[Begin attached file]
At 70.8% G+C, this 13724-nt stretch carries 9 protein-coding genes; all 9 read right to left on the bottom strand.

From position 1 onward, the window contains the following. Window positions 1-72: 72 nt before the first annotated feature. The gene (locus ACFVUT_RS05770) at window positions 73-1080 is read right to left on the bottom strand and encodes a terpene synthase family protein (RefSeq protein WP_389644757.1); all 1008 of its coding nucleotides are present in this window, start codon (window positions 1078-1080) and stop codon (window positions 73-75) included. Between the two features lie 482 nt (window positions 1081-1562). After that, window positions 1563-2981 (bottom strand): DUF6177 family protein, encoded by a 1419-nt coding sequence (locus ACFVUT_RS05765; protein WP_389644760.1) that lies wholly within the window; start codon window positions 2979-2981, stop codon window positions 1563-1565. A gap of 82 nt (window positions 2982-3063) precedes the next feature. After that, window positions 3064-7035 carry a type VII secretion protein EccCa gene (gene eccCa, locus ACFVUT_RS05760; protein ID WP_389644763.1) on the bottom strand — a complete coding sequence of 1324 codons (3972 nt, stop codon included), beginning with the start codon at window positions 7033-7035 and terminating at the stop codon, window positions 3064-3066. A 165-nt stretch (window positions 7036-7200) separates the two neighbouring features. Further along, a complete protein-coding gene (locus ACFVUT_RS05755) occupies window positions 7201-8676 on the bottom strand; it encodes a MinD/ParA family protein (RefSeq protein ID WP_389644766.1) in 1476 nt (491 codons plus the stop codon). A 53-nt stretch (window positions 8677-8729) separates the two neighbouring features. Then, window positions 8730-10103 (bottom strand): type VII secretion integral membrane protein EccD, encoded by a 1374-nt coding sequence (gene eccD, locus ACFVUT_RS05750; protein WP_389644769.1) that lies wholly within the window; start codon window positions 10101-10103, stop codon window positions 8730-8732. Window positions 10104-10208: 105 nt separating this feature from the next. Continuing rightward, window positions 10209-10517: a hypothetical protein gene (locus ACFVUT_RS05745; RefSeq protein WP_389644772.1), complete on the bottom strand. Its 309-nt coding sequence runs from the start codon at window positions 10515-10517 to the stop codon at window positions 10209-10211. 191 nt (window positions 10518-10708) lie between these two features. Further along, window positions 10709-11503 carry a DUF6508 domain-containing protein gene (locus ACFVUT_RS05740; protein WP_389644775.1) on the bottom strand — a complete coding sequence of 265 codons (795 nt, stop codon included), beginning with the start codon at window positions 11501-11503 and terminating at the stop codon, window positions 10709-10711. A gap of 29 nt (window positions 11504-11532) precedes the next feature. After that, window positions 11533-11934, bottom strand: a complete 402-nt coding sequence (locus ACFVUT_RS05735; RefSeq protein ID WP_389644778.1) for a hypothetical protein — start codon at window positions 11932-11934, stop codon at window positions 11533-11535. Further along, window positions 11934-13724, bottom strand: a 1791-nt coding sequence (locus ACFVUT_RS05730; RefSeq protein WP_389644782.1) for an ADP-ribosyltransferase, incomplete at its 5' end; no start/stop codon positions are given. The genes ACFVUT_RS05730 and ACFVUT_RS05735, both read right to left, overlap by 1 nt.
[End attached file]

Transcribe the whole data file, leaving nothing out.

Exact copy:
At 70.8% G+C, this 13724-nt stretch carries 9 protein-coding genes; all 9 read right to left on the bottom strand.

From position 1 onward, the window contains the following. Window positions 1-72: 72 nt before the first annotated feature. The gene (locus ACFVUT_RS05770) at window positions 73-1080 is read right to left on the bottom strand and encodes a terpene synthase family protein (RefSeq protein WP_389644757.1); all 1008 of its coding nucleotides are present in this window, start codon (window positions 1078-1080) and stop codon (window positions 73-75) included. Between the two features lie 482 nt (window positions 1081-1562). After that, window positions 1563-2981 (bottom strand): DUF6177 family protein, encoded by a 1419-nt coding sequence (locus ACFVUT_RS05765; protein WP_389644760.1) that lies wholly within the window; start codon window positions 2979-2981, stop codon window positions 1563-1565. A gap of 82 nt (window positions 2982-3063) precedes the next feature. After that, window positions 3064-7035 carry a type VII secretion protein EccCa gene (gene eccCa, locus ACFVUT_RS05760; protein ID WP_389644763.1) on the bottom strand — a complete coding sequence of 1324 codons (3972 nt, stop codon included), beginning with the start codon at window positions 7033-7035 and terminating at the stop codon, window positions 3064-3066. A 165-nt stretch (window positions 7036-7200) separates the two neighbouring features. Further along, a complete protein-coding gene (locus ACFVUT_RS05755) occupies window positions 7201-8676 on the bottom strand; it encodes a MinD/ParA family protein (RefSeq protein ID WP_389644766.1) in 1476 nt (491 codons plus the stop codon). A 53-nt stretch (window positions 8677-8729) separates the two neighbouring features. Then, window positions 8730-10103 (bottom strand): type VII secretion integral membrane protein EccD, encoded by a 1374-nt coding sequence (gene eccD, locus ACFVUT_RS05750; protein WP_389644769.1) that lies wholly within the window; start codon window positions 10101-10103, stop codon window positions 8730-8732. Window positions 10104-10208: 105 nt separating this feature from the next. Continuing rightward, window positions 10209-10517: a hypothetical protein gene (locus ACFVUT_RS05745; RefSeq protein WP_389644772.1), complete on the bottom strand. Its 309-nt coding sequence runs from the start codon at window positions 10515-10517 to the stop codon at window positions 10209-10211. 191 nt (window positions 10518-10708) lie between these two features. Further along, window positions 10709-11503 carry a DUF6508 domain-containing protein gene (locus ACFVUT_RS05740; protein WP_389644775.1) on the bottom strand — a complete coding sequence of 265 codons (795 nt, stop codon included), beginning with the start codon at window positions 11501-11503 and terminating at the stop codon, window positions 10709-10711. A gap of 29 nt (window positions 11504-11532) precedes the next feature. After that, window positions 11533-11934, bottom strand: a complete 402-nt coding sequence (locus ACFVUT_RS05735; RefSeq protein ID WP_389644778.1) for a hypothetical protein — start codon at window positions 11932-11934, stop codon at window positions 11533-11535. Further along, window positions 11934-13724, bottom strand: a 1791-nt coding sequence (locus ACFVUT_RS05730; RefSeq protein WP_389644782.1) for an ADP-ribosyltransferase, incomplete at its 5' end; no start/stop codon positions are given. The genes ACFVUT_RS05730 and ACFVUT_RS05735, both read right to left, overlap by 1 nt.